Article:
A Malaysian writer (A) told me recently about how she had paid another local author (B) to edit her manuscript.
While A was happy with B’s editing, imagine her dismay when B then tweeted a one-line description of her own WIP and the premise sounded similar to A’s.
When A spoke to B about it, she was told that it had not occurred to B to mention that the stories were similar because basically, she hadn’t noticed that they were similar.
If B had said, ‘You know, I also have an idea that involves _____’, A would probably have decided against asking B to edit her mss. But B said nothing.
According to B, she just ‘focused’ on A’s mss and ‘blocked out everything else’. Later, when B began work on her own story, she once again ‘blocked out’ other stuff. And so, B missed that there are two rather significant overlaps in the two works.
I can only imagine what A must have felt when she first saw B’s tweet outlining the plot of her WIP. I don’t blame her if she thought that B might have stolen her plot idea. However, there is no copyright on ideas and if reading A’s mss inspired B to write a novel with a similar premise, there is no legal action that A can take against B.
In fact, B was quick to offer to let A read her mss, to assure A that B had not lifted anything from A’s work. However, to me, that offer is just another example of the totally disingenuous way B has reacted to the whole situation.
Obviously, B would not have made the offer if anything had been lifted, so it was really an empty gesture that pretended to be a candid and honourable, but really wasn’t. (Did B really think that that was all A was upset about?)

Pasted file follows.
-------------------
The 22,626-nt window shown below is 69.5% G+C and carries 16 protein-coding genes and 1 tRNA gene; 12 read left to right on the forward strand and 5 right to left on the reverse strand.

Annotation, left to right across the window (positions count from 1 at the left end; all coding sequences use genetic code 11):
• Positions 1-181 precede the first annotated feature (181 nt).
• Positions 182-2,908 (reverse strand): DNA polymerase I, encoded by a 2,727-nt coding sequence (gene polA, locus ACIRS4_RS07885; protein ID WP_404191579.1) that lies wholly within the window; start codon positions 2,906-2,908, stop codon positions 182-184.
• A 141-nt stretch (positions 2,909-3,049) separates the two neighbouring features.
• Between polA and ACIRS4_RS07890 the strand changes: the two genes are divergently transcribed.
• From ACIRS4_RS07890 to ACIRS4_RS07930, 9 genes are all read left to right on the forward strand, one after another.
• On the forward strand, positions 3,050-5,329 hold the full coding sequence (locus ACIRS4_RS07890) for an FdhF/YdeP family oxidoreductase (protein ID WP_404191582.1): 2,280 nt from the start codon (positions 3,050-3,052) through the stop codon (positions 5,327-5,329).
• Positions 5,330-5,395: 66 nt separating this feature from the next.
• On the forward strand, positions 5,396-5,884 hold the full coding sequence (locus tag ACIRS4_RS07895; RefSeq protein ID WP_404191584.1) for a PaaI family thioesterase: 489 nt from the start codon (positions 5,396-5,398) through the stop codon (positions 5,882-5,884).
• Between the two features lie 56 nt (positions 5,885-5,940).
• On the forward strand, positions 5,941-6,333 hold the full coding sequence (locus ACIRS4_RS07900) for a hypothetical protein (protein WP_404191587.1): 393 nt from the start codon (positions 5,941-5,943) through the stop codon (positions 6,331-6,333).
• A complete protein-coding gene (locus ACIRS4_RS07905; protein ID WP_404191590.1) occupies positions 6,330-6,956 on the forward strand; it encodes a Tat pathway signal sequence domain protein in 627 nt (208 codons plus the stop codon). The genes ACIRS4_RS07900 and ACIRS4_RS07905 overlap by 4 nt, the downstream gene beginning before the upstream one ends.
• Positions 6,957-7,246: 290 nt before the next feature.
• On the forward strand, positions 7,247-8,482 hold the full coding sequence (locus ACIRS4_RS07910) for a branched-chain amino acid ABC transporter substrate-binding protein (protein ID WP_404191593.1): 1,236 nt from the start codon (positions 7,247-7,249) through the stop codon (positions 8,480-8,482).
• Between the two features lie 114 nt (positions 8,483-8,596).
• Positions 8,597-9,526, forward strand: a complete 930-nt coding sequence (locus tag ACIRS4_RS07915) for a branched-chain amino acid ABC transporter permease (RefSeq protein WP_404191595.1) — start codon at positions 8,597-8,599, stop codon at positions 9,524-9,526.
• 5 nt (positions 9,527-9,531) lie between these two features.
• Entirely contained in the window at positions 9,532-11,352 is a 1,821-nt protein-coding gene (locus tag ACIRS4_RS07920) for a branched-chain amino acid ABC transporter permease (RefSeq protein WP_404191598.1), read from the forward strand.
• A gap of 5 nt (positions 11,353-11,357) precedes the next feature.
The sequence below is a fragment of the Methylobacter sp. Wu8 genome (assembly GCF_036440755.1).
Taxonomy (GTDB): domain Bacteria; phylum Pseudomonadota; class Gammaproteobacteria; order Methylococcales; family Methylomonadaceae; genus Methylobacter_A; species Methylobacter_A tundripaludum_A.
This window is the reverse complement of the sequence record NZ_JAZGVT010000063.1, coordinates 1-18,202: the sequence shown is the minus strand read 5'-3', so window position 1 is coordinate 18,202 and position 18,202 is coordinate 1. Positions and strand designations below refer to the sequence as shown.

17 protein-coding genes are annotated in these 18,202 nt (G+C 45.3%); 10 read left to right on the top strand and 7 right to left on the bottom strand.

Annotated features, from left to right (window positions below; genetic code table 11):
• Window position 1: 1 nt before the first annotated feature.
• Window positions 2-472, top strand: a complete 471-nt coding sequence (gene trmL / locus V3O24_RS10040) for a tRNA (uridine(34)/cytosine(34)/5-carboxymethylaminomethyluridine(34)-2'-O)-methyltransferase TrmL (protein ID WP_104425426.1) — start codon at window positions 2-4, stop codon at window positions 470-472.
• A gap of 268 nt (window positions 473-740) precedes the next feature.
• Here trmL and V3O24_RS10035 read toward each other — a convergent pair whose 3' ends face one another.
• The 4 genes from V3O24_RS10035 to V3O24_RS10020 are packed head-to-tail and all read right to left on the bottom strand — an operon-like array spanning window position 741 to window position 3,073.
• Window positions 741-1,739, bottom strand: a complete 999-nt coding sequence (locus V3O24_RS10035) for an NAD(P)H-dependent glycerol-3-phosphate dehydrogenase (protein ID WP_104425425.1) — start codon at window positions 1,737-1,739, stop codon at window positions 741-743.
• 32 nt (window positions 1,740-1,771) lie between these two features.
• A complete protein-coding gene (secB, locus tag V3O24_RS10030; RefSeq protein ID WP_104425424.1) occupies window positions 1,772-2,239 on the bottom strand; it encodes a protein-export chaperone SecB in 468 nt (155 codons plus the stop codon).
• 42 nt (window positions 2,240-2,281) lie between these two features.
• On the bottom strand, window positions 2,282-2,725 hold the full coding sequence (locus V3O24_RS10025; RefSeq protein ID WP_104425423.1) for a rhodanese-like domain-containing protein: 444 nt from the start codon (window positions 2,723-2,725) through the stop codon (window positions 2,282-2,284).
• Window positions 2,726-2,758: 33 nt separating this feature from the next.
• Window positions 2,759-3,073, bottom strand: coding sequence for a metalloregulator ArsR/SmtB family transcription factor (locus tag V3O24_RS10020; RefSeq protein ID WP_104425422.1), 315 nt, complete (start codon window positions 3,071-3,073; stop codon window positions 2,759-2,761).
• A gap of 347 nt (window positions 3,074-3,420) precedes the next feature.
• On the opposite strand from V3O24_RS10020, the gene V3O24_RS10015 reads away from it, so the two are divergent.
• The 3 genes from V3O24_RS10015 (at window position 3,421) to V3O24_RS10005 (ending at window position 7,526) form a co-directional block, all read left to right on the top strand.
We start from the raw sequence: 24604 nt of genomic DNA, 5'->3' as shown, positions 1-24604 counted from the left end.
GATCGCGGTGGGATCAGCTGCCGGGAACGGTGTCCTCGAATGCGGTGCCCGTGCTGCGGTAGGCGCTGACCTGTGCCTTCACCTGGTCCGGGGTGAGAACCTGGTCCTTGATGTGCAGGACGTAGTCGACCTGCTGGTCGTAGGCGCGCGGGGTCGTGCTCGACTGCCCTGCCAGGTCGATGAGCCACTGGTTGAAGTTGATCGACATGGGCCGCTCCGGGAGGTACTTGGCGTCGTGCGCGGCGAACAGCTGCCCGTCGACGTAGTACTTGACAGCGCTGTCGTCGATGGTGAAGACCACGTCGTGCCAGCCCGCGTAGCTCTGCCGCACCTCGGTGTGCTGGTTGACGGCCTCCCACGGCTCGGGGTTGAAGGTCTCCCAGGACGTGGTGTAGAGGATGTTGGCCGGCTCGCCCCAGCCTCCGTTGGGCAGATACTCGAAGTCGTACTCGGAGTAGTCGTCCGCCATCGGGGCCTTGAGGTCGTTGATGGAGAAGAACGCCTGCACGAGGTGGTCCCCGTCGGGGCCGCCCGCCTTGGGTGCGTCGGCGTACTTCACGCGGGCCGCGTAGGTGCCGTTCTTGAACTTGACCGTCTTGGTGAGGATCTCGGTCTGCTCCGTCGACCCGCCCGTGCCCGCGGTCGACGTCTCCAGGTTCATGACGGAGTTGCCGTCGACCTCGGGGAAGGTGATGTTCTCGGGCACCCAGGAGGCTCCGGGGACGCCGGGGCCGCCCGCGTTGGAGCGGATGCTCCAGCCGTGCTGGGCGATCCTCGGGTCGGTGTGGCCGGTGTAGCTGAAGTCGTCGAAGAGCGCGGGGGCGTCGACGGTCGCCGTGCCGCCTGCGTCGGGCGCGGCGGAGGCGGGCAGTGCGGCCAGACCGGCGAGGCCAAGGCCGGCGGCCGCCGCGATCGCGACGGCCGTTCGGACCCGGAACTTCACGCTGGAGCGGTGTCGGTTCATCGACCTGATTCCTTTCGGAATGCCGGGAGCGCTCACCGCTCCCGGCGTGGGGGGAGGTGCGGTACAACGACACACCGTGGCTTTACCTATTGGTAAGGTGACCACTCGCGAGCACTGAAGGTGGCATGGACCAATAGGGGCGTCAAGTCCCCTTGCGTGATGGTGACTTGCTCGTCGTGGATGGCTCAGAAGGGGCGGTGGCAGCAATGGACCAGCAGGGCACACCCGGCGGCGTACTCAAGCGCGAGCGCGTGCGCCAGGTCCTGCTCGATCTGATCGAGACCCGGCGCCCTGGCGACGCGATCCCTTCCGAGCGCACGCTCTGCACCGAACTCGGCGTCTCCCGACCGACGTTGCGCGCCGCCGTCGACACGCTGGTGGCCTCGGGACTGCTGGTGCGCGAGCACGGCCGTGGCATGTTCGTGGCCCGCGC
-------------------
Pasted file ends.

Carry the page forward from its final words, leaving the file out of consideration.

The thing is, while A and B are both published Malaysian authors, B could be seen as having the advantage as she has secured a US agent, and has a contract with a US publisher. So, this is what I think what happened …
a. B had had this idea for a book and it contained certain elements that …
b. A’s mss also contained.
c. B read A’s mss.
d. B thought, ‘OK, obviously I’m not the only one who thinks this premise is interesting.’
e. B thought, ‘If A’s book gets published, my agent/publisher might feel that there isn’t a place in the market for mine.’
f. B thought, ‘Well, A is still looking for an agent so I should go ahead and get my story green-lit first.’
Typing the above, I was filled with revulsion. Of course, it might not have been like that at all, but if it was, then, really, I have no stomach for such skulduggery.
Three things I pointed out to B (who contacted me after I tweeted about the matter):
- She should have mentioned to A that their story ideas were similar and that she had the following chances: a)When B realised what A’s story was about, ii) when B decided to work on her own story.
- Given how smart and talented B is, I am not convinced it slipped her mind/ she forgot/ blocked the facts out, etc. While she says she didn’t do it maliciously, I feel that impact tends to outweigh intent in most cases, and here, it certainly does.
- As a paid editor B owed A a duty of care, including protecting her from the sort of situation (conflicts of interest) that subsequently arose.
If there is a moral to this story it’s choose your editors carefully. I will write another post offering tips for selecting an editor to work with.